The TWEA is a U.S. federal law that gives the President the power to oversee or restrict any and all trade between the nation and its enemies in times of war.
Any transaction that causes a violation under IEEPA, including transactions by a non-U.S. person which causes a U.S. person to violate any IEEPA-based sanctions, is also prohibited under the authority of these laws.
OFAC may impose civil penalties for sanctions violations based on strict liability, meaning that a person subject to U.S. jurisdiction may be held civilly liable even “if it did not know or have reason to know it was engaging in a transaction with a person that is prohibited” under OFAC regulations and sanctions laws.
Civil and criminal penalties “can exceed millions of dollars,” Gregory Szewczyk and Philip Yannella of legal firm Ballard Spahr wrote.
The payments could also violate anti-money laundering laws and result in a company being categorized as a Money Services Business under the U.S. Bank Secrecy Act and Treasury Department regulations, Szewczyk and Yannella cautioned.
That would require the company to register with the Treasury Department and make it “subject to a complex array of laws and regulations” designed to combat money laundering.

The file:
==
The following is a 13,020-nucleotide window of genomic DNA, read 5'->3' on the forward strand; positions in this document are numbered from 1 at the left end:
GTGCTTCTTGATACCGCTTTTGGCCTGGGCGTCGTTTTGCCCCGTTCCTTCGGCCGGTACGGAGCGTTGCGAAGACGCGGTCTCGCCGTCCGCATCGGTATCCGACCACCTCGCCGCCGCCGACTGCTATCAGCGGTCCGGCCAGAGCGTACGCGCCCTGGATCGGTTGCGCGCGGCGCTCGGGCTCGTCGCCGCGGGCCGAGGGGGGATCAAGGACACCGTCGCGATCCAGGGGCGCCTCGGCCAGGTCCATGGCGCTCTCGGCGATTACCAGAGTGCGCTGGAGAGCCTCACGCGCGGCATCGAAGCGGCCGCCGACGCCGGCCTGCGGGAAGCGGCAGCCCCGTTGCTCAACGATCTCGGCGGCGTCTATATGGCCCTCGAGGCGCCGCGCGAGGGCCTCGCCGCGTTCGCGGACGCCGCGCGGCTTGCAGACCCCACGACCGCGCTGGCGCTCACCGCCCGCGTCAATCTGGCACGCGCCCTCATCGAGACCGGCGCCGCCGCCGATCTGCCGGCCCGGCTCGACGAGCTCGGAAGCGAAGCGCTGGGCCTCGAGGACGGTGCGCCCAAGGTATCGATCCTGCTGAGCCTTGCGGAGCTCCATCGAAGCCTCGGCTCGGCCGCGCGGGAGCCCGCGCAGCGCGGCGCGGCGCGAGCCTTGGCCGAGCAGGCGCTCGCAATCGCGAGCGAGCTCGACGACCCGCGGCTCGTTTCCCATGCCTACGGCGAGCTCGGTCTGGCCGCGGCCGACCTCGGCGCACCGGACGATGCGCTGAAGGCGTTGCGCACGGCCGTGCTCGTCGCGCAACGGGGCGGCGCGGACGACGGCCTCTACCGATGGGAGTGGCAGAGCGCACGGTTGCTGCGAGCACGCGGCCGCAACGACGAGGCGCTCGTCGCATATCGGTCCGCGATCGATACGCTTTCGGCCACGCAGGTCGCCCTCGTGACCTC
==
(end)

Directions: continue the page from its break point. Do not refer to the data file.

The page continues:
Due Diligence Is Crucial
That said, not all criminals are connected to a sanctioned entity, Ted Kobus, Chair of BakerHostetler’s Digital Assets and Data Management Group, told TechNewsWorld. “In fact, the overwhelming majority are not.”
The OFAC advisory makes it clear that cooperation with the FBI is critical and that this cooperation “will be viewed as a significant mitigating factor” when it comes to enforcement, Kobus noted.
BakerHostetler says companies generally retain a third party to conduct due diligence to ensure that the ransom is not being paid to a sanctioned entity and ensure money laundering laws are not being violated.
“The due diligence process is not costly, and if you involve the right experts, it can happen without tremendous expense and effort,” Kobus remarked. “As such, companies of all sizes will be expected to undertake an appropriate due diligence process.”